Dye didn't shoot off a return volley, but he could have. Tennessee could be a bit more selective. In 1986, former Vols fullback Kenneth Cooper was convicted of selling cocaine to an undercover policeman. Ex-quarterback Tony Robinson was sentenced in November '86 to serve 90 days for cocaine trafficking and was recently imprisoned again for violating his parole. Two weeks ago, Tennessee's top recruit, defensive back Derric Evans, was sentenced to 20 years in prison for aggravated robbery. Cobb's suspension was reportedly for failing three drug tests, and Webb was arrested last spring for stealing a check from a teammate and attempting to cash it. He pleaded guilty and is performing community service.
"People make mistakes," says Majors. "They work it out or they have to leave." Apparently, both Cobb and Webb demonstrated sufficient contrition to be reinstated in time for this season's fall camp, which didn't hurt Vols football. Through four games, Cobb has rushed for 510 yards, Webb for 310. Together they have accounted for 56% of Tennessee's offensive yardage and eight of its 11 touchdowns.
On Saturday, with the score 2-0 early in the second quarter, Cobb stepped right, then took a handoff and cut back off left guard. The misdirection worked—a huge hole appeared in the Auburn line. Instantly, Cobb was in the secondary. He cut right and high-stepped up the right sideline for a 79-yard score. How big was the play for Tennessee? "As big as big can be," answered a giddy Majors after the game.
Cobb's run also featured the hit of the day: Vols left tackle Charles McRae nearly put linebacker Darrel Crawford into orbit. "He'll get an intimidation for that," said guard Tom Myslinski. Say what? "An intimidation. It's all part of our 76 competition." Huh? "Seventy-six was Harry Galbreath's number—he finished up here two years ago. Harry was the best at intimidating people, putting them on their backs." To honor Galbreath, offensive line coach Phil Fulmer awards an "intimidation" when an offensive lineman pancakes someone.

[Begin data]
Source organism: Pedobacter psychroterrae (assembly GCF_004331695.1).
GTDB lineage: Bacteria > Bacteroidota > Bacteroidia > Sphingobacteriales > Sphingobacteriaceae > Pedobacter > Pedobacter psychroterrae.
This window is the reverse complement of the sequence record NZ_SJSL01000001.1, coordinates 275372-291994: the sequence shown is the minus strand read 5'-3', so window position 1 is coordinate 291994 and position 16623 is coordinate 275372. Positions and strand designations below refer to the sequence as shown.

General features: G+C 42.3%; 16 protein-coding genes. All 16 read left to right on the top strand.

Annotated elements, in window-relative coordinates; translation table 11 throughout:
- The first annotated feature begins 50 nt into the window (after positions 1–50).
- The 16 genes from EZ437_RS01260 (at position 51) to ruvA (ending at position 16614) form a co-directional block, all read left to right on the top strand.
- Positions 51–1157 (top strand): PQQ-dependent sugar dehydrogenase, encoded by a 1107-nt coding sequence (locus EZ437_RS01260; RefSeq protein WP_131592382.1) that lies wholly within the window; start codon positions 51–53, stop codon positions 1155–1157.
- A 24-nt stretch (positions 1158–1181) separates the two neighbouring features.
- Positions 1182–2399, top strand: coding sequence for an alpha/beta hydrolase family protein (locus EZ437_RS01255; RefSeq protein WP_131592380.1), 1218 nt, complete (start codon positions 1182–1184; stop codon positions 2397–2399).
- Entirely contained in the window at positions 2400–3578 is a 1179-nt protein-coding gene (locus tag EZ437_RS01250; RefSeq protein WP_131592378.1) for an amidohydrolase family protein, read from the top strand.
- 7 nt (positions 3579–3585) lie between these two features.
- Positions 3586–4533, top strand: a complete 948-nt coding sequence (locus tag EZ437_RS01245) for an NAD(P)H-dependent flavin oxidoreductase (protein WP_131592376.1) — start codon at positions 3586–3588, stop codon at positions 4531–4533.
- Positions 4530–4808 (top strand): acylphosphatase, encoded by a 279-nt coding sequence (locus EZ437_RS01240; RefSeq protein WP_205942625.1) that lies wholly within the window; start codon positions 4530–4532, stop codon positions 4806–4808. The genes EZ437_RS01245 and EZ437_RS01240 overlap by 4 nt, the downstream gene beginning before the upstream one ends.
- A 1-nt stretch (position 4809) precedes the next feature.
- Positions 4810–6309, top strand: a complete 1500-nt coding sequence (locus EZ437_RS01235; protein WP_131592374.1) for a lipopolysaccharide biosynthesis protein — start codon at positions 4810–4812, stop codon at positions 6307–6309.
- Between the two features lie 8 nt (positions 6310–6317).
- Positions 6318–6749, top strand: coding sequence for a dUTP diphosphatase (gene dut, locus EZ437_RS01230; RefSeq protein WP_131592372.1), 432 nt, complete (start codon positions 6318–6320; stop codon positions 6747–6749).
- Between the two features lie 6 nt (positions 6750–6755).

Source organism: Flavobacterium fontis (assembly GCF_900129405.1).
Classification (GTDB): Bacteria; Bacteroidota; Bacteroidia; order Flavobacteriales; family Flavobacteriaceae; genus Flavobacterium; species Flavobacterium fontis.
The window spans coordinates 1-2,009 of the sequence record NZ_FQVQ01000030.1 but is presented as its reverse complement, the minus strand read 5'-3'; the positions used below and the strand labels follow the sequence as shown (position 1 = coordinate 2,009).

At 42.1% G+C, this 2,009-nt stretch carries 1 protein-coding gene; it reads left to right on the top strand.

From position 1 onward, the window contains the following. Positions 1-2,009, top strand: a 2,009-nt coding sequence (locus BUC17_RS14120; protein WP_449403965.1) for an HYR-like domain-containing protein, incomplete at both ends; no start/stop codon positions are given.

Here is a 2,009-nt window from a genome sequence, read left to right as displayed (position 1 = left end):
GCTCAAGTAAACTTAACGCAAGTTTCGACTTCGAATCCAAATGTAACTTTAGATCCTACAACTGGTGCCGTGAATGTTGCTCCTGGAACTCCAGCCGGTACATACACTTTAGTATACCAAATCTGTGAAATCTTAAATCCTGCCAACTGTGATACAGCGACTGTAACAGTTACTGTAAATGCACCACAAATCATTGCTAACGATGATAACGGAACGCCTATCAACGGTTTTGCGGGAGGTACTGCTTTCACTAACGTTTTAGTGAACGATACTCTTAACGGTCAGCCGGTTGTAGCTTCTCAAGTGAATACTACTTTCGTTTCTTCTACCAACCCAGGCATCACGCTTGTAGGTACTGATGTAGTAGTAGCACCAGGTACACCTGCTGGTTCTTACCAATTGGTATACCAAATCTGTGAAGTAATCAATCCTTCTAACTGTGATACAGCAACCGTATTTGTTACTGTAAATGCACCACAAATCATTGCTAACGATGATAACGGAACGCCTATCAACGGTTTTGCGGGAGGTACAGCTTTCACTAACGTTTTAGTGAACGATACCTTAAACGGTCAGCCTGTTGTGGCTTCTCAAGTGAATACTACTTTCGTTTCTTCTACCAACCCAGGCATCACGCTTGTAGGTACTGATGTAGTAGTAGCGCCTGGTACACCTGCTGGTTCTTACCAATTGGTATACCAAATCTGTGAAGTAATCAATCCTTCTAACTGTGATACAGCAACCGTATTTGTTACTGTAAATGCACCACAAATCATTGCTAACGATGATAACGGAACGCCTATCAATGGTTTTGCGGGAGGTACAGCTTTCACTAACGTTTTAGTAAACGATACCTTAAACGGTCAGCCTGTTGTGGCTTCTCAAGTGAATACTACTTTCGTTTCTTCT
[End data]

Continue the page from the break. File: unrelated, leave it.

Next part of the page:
Intimidations are on the rise in Knoxville. That's due in large part to Majors's decision to overhaul Tennessee's weight training during the off-season, with a much greater emphasis on bench presses and squats. Despite their having a strength coach named Bruno, only two Tennessee players bench-pressed better than 400 pounds last year. To put that in perspective, Auburn has two players who bench more than 500. Now every Vols starting offensive lineman can bench press 400 or more.
Tennessee nursed its 14-3 lead through the third period. But three minutes and 45 seconds into the fourth quarter. Auburn quarterback Reggie Slack's 83-yard touchdown bomb to wideout Alexander Wright, plus a successful two-point conversion, brought the Tigers to within a field goal. On the next Auburn series, Slack was intercepted, and Webb scored on an eight-yard run five plays later. Tennessee 21, Auburn 11. Auburn's Win Lyle kicked his second field goal of the game, a 41-yarder, with 2:45 remaining and, as Vols fans looked on in mute horror, the Tigers recovered their ensuing onside kick.
On the sixth play of Auburn's final drive, Slack took the snap on third-and-five at the Tennessee 31 and encountered an old nemesis: Volunteers defensive end Marion Hobby. All afternoon, Hobby had played the way Auburn's defensive linemen are supposed to, knocking down four of Slack's passes and making two tackles for losses. As Slack rolled out, he released the ball, and—smack!—Hobby swatted. The ball splashed forlornly to the turf. Slack underthrew Wright on fourth down, and Tennessee had won.
"It's timing, I guess. I play a lot of basketball," Hobby said afterward. "It's no big deal." Outside, crazed Tennesseans were whooping and wondering what to do with their goalposts, now that they had torn them down. They would have disagreed with Hobby. To them, it was a big deal. As big as big could be.